Religion news 9 May 2022

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Image credit: Institute for Social Policy and Understanding

Abortion rallies held outside US churches on Mother’s Day

Pro-choice campaigners staged rallies outside Catholic churches in America on Mother’s Day this weekend, calling for people to rise up against the threatened overturning of Roe vs Wade, the judgment that legalised abortion. A Supreme Court draft opinion was leaked last week, revealing a majority decision to overturn the judgment 50 years after it was set. The campaign group “Ruth Sent Us”, named after the late liberal Justice Ruth Bader Ginsburg, says the public should recognise that “six extremist Catholic” justices on the Supreme Court are proposing this change. Two surveys have also just been published. A Pew Research survey suggests that a majority of religious people in America, including Muslims and Catholics, think abortion should be legal – but white evangelicals are 75 per cent against. And a study from the Institute for Social Policy and Understanding has also just been published (see graph) showing a breakdown of religious groups in favour of abortion remaining legal. Religion News Service report here

Ukraine church leader says Putin is “the antichrist”

The Ukrainian Orthodox leader, Metropolitan Epiphanius, has described President Putin of Russia as “the antichrist”. In a sermon on St George’s feast day on Friday, he said: “With God’s help, we will defeat the enemy, we will defeat the new Antichrist Putin, who has decided to destroy the Ukrainian people. But we must not fall, we must continue to be spiritually strong”. He spoke with conviction that Ukraine would defeat Russia and regain the occupied territories, to create a “united, independent, democratic, European Ukraine”.

Service of repentance for church persecution of Jews 800 years ago

A service of repentance for the way Jews were treated by the church in England 800 years ago, was held at Christ Church cathedral in Oxford yesterday. It marked the 800th anniversary of the Synod of Oxford in 1222, which restricted Jews from interacting with Christians, belonging to certain professions and building new synagogues, and which led to the expulsion of Jews from England in 1290. At the service, attended by the chief rabbi Ephraim Mirvis, the Bishop of Oxford Steven Croft, and the Roman Catholic Bishop William Kenney, the church apologised for its shameful actions which contributed to antisemitism down the centuries, and vowed to have positive relations with Jews in the future. The Archbishop of Canterbury Justin Welby said he hoped contemporary forms of anti-Judaism and antisemitism would be rejected. Guardian report here

Martyn Percy speaks of despair and breakdown during his four acrimonious years at Christ Church Oxford

The former Dean of Christ Church Oxford, Martyn Percy, who has just left after four acrimonious years, has given an interview to the Times, in which he says that he suffered a breakdown as the dispute descended to vicious depths.  He describes the details of allegations against him, which were subject to independent investigation and not proved, and his state of mind as a group of the college’s dons repeatedly acted against him.  In the interview with Andrew Billen, he says the Bishop of Oxford, Steven Croft, forbade him from giving a sermon at his leaving service in his church and he believes his future will likely be in academia. The Times interview is here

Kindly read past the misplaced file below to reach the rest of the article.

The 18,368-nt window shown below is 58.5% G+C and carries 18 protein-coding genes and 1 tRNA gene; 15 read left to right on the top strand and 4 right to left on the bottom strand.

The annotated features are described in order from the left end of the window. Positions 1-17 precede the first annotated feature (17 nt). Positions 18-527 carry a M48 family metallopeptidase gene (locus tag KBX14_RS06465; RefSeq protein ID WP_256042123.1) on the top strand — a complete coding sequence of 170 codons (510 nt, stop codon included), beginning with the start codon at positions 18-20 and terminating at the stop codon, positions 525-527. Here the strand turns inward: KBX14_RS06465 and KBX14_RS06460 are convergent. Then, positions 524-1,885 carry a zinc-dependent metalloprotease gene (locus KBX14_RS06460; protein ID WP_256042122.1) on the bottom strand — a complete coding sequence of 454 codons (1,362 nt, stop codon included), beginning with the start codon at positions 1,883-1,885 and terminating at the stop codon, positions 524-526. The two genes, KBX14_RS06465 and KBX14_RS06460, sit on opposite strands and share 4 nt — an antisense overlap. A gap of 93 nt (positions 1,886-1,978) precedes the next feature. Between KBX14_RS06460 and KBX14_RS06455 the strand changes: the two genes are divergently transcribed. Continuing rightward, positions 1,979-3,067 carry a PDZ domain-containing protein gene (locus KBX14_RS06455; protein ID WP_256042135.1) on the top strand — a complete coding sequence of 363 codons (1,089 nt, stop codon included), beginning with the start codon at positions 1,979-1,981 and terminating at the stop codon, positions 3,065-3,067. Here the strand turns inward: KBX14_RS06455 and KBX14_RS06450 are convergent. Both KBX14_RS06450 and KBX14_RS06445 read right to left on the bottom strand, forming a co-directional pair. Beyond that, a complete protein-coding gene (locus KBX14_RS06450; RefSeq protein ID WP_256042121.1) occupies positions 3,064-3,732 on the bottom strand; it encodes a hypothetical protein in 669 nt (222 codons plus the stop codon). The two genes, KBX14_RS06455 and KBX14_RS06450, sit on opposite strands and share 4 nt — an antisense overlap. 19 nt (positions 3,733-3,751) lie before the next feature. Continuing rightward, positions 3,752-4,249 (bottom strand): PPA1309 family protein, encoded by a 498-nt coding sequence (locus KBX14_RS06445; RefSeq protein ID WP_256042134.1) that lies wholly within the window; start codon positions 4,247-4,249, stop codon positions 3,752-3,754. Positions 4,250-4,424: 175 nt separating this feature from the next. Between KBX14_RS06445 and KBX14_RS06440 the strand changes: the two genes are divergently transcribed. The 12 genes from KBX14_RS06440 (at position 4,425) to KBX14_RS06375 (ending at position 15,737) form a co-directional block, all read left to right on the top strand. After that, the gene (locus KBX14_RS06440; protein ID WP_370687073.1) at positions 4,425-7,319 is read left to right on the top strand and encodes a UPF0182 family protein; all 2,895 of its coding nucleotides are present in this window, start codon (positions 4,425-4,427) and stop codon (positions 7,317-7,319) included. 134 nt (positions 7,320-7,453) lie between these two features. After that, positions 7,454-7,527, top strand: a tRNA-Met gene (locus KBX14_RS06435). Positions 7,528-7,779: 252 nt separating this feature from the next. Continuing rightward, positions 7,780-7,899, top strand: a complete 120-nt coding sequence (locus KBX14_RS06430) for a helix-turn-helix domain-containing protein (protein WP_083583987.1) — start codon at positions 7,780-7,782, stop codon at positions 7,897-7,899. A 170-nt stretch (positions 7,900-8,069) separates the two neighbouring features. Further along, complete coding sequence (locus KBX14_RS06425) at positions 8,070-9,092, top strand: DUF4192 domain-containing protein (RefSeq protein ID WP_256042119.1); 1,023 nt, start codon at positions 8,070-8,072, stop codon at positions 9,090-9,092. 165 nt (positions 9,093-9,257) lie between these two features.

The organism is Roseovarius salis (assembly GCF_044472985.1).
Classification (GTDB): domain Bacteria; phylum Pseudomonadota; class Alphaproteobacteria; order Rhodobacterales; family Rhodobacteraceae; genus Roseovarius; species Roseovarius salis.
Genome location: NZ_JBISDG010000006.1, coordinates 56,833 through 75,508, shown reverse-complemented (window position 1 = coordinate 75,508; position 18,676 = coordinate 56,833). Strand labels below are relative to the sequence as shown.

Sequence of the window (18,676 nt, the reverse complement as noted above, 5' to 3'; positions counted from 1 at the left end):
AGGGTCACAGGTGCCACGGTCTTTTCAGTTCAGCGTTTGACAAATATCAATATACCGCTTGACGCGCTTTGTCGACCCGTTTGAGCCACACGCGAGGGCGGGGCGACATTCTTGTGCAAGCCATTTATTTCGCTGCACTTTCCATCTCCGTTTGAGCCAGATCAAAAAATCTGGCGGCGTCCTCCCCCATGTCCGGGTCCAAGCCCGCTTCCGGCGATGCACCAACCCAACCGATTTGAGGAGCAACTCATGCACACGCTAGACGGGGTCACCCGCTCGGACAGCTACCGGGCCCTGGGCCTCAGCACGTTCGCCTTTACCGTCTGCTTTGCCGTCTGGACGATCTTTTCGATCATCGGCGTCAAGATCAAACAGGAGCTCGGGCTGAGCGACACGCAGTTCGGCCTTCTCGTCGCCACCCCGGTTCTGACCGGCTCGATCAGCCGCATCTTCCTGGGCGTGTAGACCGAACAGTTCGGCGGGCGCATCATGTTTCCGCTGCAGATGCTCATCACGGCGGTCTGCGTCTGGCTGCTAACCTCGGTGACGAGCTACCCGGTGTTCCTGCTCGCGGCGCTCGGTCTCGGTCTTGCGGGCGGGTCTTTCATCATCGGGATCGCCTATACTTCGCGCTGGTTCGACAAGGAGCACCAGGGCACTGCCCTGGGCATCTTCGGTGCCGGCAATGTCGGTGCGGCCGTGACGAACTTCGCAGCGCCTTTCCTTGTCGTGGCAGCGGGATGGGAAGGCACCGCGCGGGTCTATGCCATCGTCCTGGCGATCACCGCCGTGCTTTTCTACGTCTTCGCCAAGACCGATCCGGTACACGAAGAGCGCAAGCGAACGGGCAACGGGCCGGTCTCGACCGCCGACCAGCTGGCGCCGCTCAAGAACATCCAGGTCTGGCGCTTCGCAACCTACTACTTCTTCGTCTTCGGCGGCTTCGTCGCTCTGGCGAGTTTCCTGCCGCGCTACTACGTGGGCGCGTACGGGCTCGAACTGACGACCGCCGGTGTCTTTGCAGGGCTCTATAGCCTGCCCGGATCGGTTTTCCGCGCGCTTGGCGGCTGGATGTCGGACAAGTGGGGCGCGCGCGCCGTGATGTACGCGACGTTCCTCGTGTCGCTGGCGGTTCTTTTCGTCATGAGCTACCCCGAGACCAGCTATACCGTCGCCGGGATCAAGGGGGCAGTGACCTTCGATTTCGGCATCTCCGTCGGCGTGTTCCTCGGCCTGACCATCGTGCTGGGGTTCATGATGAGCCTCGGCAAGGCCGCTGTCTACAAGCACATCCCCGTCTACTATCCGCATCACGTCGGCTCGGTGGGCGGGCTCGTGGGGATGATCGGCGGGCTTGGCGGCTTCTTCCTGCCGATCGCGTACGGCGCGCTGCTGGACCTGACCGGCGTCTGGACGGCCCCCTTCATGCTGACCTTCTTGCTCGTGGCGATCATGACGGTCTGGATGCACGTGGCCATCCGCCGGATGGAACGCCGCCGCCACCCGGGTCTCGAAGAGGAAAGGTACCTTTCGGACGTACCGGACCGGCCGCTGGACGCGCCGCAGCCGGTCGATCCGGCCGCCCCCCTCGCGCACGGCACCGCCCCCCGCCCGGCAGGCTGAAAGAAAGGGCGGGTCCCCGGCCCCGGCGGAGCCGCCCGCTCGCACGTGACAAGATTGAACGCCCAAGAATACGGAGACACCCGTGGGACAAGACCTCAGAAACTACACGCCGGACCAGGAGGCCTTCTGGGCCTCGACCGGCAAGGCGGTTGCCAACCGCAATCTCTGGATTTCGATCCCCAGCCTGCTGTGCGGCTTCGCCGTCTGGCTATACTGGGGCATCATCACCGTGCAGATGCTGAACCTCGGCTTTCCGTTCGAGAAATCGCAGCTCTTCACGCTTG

Giant social media companies “failing to take down” anti-Muslim posts

An international research organisation says social media companies are failing to take down posts with anti-Muslim misinformation and hate speech, despite complaints being registered. A report from the Centre for Countering Digital Hate, which has offices in the USA and the UK, says  Facebook, Instagram, Twitter, YouTube and TikTok are not acting on complaints. It analysed 530 posts which had been viewed more than 25.5 million times but only one in ten posts were taken down. It says the posts had anti-Muslim conspiracy theories, dehumanising and negative depictions of Muslims, racist caricatures and sectarian Hindu nationalist hate speech. It is launching a petition to challenge the companies to act.

Indian Council of Scotland criticises NHS, councils and MSPs for “Hinduphobia”

The Scottish Daily Express reports a survey by the Indian Council of Scotland which says Hindus are not being treated equally in Glasgow compared to other ethnic minorities. It says hate crime leaflets are not translated into Hindi; and those who practice Hinduism have the lowest recruitment success rate at local councils and the NHS. But the local NHS says the number of Hindu employees is a higher proportion than in the population as a whole and denies a charge of “Hinduphobia”. The city council also rebuts the charge and says it is always looking at ways to increase the employment of people from BAME groups. In the last fortnight, the  Indian Council has said its complaints against MSP Humza Yousaf were ignored and called on Conservative MSP  Douglas Ross to resign for failing to sign its “Hinduphobia” code.

Thousands celebrate Vaisakhi in West Park, Wolverhampton

Thousands of Sikhs have celebrated the festival of Vaisakhi, in a colourful pageant at West Park, Wolverhampton on Sunday. It was the first time the major celebration had taken place since before the lockdowns. There was a parade from the Guru Nanak Satsang Gurdwara to the park, and entertainment, a funfair, food and speeches. Vaisakhi is a traditional Punjabi harvest festival celebrated in rural communities with processions, singing and colourful decoration. For Sikhs throughout the world, however, Vaisakhi also marks the inauguration of the Khalsa, the body of committed Sikhs who have decided to dedicate their lives to the values taught by the Sikh gurus. See our factsheet here


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